January 19, 2019 | By Jake Weber
For Sarah Kilbreath, '20, an on-the-job problem ended up giving her an informal evaluation of her internship success. "I was riding crew with two guys and we were going to spend the day shooting interviews at a cancer research conference," she recalls. "I wasn't the original intern on the crew and event security didn't want to let me in because my name wasn't on the list. We called my internship supervisor and he said I should just go home."
Her crew had other ideas. "They found the conference director and fixed it," Kilbreath says. "They came to my defense, because I was there to work and they knew I could do it."
In deciding to attend Albion College, Kilbreath assumed she would give up her dream of working in media production. But thanks to The Philadelphia Center, Kilbreath spent the fall semester on shoot sets, in editing rooms, and drinking a lot of 5 a.m. coffee, getting valuable experience in a field she hopes will become a career.
"It was a veritable leap of faith since I was coming into it with no prior knowledge, but those jumps are a necessity for going to The Philadelphia Center," says Kilbreath, who interned with Center City Film and Video. Besides working with onsite film crews, Kilbreath shadowed video editors and worked with CCFV's sister company, which provided special-event virtual-reality instruction for 100 medical students at a time (Kilbreath assisted with setup and teardown).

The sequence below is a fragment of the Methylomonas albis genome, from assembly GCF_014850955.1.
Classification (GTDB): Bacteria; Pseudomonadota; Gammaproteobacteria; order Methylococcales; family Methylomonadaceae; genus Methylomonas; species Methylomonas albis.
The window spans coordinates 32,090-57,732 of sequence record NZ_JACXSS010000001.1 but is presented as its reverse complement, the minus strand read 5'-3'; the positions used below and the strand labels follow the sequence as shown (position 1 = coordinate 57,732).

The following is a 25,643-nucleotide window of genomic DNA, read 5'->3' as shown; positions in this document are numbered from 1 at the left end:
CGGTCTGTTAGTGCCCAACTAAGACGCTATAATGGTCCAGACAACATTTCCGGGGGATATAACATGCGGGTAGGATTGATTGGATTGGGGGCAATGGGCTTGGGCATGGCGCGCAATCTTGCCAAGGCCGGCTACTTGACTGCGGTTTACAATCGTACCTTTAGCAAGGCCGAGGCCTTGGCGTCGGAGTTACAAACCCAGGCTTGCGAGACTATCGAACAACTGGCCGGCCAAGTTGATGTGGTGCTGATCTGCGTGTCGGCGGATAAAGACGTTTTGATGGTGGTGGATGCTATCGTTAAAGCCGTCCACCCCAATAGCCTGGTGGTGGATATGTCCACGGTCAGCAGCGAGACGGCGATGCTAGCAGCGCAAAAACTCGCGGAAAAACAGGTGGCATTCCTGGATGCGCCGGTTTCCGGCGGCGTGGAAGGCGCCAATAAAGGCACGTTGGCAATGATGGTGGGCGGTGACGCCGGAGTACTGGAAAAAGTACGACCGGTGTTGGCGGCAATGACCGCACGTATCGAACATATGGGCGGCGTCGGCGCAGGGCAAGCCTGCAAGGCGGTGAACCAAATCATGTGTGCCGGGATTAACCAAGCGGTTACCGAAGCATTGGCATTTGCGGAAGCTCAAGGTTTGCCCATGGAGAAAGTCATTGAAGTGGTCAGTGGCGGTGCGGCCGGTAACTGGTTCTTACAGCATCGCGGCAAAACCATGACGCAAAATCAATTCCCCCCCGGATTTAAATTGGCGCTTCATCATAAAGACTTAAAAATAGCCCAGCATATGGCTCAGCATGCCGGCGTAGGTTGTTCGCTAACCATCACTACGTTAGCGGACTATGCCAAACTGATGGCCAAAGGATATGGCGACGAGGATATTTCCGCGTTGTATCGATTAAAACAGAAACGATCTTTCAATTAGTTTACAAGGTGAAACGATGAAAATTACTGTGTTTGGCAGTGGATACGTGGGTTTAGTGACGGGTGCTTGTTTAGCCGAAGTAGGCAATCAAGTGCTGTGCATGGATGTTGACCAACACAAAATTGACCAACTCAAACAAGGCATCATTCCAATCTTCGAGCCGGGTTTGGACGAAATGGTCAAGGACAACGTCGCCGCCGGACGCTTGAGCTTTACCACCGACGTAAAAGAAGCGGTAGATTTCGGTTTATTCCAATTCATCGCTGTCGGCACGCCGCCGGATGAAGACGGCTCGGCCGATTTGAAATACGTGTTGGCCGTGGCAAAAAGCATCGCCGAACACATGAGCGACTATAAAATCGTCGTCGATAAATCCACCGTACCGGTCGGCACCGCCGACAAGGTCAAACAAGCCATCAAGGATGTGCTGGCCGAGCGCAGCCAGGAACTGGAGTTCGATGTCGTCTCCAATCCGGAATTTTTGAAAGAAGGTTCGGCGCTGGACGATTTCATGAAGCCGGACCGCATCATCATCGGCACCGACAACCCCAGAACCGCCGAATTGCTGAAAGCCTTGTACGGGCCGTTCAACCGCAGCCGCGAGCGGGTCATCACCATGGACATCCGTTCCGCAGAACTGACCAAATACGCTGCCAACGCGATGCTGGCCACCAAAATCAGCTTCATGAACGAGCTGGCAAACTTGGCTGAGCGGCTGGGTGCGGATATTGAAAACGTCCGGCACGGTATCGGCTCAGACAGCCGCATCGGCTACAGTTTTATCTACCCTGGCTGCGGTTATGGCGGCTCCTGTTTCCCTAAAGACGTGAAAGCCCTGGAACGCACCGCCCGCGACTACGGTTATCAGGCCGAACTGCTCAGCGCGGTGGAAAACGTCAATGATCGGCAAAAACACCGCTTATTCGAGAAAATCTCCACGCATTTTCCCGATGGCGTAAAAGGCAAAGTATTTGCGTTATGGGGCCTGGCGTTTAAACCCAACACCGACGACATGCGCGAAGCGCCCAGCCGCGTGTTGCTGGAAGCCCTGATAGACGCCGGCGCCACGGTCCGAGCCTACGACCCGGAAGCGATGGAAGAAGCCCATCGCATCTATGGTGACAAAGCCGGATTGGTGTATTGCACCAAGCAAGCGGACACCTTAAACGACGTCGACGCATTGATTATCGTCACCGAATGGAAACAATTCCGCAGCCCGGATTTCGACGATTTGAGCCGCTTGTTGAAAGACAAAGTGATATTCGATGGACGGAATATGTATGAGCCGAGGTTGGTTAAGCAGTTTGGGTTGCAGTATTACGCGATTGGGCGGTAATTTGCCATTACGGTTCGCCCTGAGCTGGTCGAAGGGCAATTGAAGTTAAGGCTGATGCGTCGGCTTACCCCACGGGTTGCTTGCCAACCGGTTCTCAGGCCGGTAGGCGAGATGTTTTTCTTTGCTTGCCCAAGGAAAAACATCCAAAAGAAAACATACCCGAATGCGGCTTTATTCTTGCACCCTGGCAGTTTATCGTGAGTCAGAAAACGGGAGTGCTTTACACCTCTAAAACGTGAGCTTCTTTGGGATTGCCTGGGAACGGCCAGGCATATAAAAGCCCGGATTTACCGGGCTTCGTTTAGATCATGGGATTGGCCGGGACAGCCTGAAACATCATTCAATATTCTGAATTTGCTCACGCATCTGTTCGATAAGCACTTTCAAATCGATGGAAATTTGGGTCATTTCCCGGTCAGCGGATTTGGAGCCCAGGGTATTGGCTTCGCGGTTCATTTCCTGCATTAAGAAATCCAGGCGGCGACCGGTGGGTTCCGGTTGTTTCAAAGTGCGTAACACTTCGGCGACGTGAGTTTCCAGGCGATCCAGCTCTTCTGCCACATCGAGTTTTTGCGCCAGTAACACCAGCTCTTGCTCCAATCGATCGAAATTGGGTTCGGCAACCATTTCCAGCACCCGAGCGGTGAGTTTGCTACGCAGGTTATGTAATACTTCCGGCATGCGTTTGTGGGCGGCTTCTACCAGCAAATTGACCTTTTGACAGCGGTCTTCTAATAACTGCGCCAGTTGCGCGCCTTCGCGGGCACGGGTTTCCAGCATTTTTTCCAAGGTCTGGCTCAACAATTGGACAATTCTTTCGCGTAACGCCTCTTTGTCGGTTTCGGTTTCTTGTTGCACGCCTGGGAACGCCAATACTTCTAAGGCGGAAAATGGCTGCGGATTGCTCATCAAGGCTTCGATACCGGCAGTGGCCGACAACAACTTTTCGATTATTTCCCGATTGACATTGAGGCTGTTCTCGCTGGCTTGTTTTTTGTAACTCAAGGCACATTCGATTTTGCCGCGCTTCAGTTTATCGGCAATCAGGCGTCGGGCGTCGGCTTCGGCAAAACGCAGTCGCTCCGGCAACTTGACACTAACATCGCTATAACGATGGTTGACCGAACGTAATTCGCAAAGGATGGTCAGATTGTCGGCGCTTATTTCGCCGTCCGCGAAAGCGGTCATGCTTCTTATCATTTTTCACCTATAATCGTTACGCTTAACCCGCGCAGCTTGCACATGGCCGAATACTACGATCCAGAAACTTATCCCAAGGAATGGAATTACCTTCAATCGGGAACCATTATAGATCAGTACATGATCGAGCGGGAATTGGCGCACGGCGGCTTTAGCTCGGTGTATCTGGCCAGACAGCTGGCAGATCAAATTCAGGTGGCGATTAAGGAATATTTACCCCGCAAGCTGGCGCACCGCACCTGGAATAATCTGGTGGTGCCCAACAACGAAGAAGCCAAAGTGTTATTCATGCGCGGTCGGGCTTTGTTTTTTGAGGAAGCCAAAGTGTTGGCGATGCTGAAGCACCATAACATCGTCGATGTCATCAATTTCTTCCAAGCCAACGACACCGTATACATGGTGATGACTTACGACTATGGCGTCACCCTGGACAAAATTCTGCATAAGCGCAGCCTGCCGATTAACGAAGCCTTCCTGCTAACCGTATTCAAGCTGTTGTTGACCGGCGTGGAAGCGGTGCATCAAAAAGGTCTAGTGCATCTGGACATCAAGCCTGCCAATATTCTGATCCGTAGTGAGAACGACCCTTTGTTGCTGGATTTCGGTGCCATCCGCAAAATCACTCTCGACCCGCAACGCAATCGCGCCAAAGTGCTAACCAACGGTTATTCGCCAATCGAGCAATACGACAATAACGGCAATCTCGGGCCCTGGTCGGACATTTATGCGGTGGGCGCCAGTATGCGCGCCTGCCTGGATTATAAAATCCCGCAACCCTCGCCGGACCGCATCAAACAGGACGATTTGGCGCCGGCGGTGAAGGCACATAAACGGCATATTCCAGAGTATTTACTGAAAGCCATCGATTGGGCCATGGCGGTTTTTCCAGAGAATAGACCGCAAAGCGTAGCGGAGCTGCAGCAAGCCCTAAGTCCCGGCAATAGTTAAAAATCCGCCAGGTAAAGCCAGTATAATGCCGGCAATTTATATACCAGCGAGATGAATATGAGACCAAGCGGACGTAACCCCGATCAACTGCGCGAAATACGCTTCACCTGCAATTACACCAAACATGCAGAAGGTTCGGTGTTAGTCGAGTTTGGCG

The days were long. "Sometimes crew call was 6:30 a.m., and being on time meant you were late," Kilbreath explains. Still, she notes that some of the best experiences happened on 10- or even 13-hour days, as Kilbreath received hands-on instruction in setting up and running lighting, sound and film equipment. On one commercial shoot she was put in charge of the teleprompter, "which filled me with an absurd amount of adrenaline," she recalls.
The pressure, however, was just what Kilbreath wanted. "It happened a lot when doing most things for the first time, but the goal was to move from being explicitly told what to do and how to do something to predicting and doing it before being asked," she says. "It wasn’t about being the 'good little intern,' it was about learning and becoming a part of the crew.
"At the end of one shoot, the guys on the crew said it was the hardest shoot they'd ever been on," Kilbreath concludes. "I thought, 'There's got to be worse days than this.' Learning what I can actually handle, what my aptitude curve is—I can't wait to do this again."